Stephen T. Watson
This year’s school elections were delayed and then shifted entirely to voting by mail thanks to the Covid-19 pandemic, which also shut down schools here and across the country.
District officials worried this new method of balloting – coupled with coronavirus-fueled economic concerns – could lead to more budgets falling to defeat.
Their fears appear unfounded.
With vote counting still taking place in some districts in Erie and Niagara counties Wednesday afternoon, all but one of the districts that had finished counting and reported results saw their budgets pass. Only the Cheektowaga Central School District’s $47.2 million budget, which raised spending by 3%, narrowly was rejected.
Why are voters – including thousands who hadn’t voted in previous school elections – willing to approve budgets that raised spending and school taxes during a recession.
District officials say they believe they were able to stay connected with voters at a time when buildings remain closed and to make the case that they are spending taxpayer money prudently.
“There was a lot of outreach from school districts,” said David Lowrey, executive director of the Erie County School Boards Association and a member of the Iroquois School Board.
Most, if not all, local budgets would keep tax increases under the state tax cap. This has led to the higher rate of budget approvals statewide that continued this year, but a possible financial reckoning looms.
Now that districts have made it through this extended, unprecedented election process, they await details on possible coronavirus-related state budget cuts and guidance on how to reopen schools.
“Everybody’s in a tough spot,” said West Seneca Superintendent Matthew J. Bystrak.
School districts scrambled to mail ballots to every eligible voter at the direction of Gov. Andrew M. Cuomo, who sought to limit the spread of Covid-19. With the ease of voting by mail, many more district residents returned ballots than typically vote in person on school election day.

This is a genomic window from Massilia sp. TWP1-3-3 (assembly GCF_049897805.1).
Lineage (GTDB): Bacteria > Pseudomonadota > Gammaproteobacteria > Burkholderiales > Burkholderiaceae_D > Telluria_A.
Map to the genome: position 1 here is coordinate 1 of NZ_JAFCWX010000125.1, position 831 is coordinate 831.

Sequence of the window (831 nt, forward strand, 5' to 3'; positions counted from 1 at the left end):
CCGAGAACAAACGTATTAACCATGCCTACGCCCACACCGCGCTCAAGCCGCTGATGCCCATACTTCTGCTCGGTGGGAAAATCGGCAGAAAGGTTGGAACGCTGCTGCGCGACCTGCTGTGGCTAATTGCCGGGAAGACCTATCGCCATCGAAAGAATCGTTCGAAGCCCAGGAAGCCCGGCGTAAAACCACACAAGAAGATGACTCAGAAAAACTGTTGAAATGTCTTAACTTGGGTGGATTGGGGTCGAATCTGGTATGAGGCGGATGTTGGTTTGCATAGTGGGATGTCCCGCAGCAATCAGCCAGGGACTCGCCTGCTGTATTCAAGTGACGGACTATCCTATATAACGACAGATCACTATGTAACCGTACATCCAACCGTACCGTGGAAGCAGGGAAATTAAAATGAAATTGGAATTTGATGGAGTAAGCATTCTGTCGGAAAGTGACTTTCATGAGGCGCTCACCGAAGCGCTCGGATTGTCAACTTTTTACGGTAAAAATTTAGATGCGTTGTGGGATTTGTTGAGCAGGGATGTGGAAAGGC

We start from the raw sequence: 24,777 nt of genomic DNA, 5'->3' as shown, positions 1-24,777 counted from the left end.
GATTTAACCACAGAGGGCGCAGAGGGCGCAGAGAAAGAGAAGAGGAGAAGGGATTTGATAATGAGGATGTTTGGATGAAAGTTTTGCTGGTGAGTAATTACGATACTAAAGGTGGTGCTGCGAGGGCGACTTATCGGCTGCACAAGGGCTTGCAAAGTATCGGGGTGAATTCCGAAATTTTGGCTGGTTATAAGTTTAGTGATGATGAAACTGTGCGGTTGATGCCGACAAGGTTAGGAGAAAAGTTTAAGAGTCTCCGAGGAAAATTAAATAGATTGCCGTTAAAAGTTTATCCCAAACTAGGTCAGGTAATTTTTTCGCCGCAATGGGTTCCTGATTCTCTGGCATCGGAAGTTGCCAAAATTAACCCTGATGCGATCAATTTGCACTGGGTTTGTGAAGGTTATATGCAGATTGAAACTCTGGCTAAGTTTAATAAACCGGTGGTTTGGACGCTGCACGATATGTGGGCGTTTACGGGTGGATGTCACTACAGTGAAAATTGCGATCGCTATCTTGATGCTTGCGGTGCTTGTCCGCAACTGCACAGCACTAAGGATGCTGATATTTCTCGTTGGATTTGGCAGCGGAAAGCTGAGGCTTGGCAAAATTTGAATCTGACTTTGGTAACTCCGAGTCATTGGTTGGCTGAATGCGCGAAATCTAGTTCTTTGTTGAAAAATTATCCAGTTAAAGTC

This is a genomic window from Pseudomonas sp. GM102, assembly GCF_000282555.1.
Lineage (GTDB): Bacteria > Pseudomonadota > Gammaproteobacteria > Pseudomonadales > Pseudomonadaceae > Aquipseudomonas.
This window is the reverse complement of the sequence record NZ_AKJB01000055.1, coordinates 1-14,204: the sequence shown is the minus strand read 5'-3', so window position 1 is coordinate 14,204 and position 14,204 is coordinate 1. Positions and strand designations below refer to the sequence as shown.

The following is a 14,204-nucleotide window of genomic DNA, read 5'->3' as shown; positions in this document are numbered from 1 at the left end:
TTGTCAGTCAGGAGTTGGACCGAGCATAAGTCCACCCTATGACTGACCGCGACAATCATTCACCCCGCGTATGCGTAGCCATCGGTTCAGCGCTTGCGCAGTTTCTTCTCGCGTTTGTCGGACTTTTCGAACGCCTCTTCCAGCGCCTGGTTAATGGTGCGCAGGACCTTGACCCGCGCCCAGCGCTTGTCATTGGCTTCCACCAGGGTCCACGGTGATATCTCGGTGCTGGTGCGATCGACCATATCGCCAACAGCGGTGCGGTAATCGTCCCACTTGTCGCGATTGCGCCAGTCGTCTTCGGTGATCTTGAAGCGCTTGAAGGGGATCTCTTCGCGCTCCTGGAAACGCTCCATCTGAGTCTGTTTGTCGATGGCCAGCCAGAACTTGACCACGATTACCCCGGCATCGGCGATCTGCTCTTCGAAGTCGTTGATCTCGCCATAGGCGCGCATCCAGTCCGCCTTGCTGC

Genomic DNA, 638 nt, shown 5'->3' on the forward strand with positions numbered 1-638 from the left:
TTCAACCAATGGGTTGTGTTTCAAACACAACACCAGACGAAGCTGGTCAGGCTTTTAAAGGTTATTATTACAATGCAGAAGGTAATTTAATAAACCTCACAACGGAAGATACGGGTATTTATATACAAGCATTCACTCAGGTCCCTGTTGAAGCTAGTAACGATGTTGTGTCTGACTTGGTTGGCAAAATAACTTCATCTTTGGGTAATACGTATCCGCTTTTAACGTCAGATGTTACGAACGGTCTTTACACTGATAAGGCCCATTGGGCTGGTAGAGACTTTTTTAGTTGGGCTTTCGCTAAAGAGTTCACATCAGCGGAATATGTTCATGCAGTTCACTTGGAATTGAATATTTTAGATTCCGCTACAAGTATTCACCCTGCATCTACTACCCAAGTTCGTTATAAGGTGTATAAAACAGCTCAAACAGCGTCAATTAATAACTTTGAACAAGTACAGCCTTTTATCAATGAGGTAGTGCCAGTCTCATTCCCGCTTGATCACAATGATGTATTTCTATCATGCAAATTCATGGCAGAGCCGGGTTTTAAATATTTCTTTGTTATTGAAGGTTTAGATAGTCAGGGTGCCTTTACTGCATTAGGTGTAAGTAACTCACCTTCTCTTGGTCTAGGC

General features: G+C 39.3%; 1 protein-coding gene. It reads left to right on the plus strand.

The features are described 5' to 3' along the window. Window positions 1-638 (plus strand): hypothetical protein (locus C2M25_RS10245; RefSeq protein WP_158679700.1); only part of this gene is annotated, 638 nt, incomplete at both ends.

This left district officials wondering whether this new, larger pool of voters would vote to approve their budgets – particularly at a time when many people here have lost their jobs or taken pay cuts.
“This year, with so many more ballots returned, we weren’t sure what to expect,” Sweet Home Superintendent Anthony Day said, noting turnout increased from an average of 850 to 1,000 to 4,030 this year.
The 37 districts in Erie and Niagara counties had proposed 2020-21 school budgets totaling $2.4 billion that guide spending on everything from teachers to textbooks. All but six of the 37 budgets would raise spending and all but two would raise the tax levy, the amount the district collects in property taxes.
With schools closed since March, districts sought to maintain their ties to students and their families and remind residents of the value they provide the community.
“It always comes down to good communication,” said Springville-Griffith Institute Superintendent Kimberly Moritz, who noted the district’s work to serve meals to 950 children each day.
District officials also sought to make their standard case that most spending is devoted to employee salaries, benefits and pensions and is not something that can be reduced if the budget is voted down.
“They’re not going to be eliminated if a budget doesn’t pass – they’re contractual,” said Bystrak, who didn’t expect to learn West Seneca’s results until Thursday.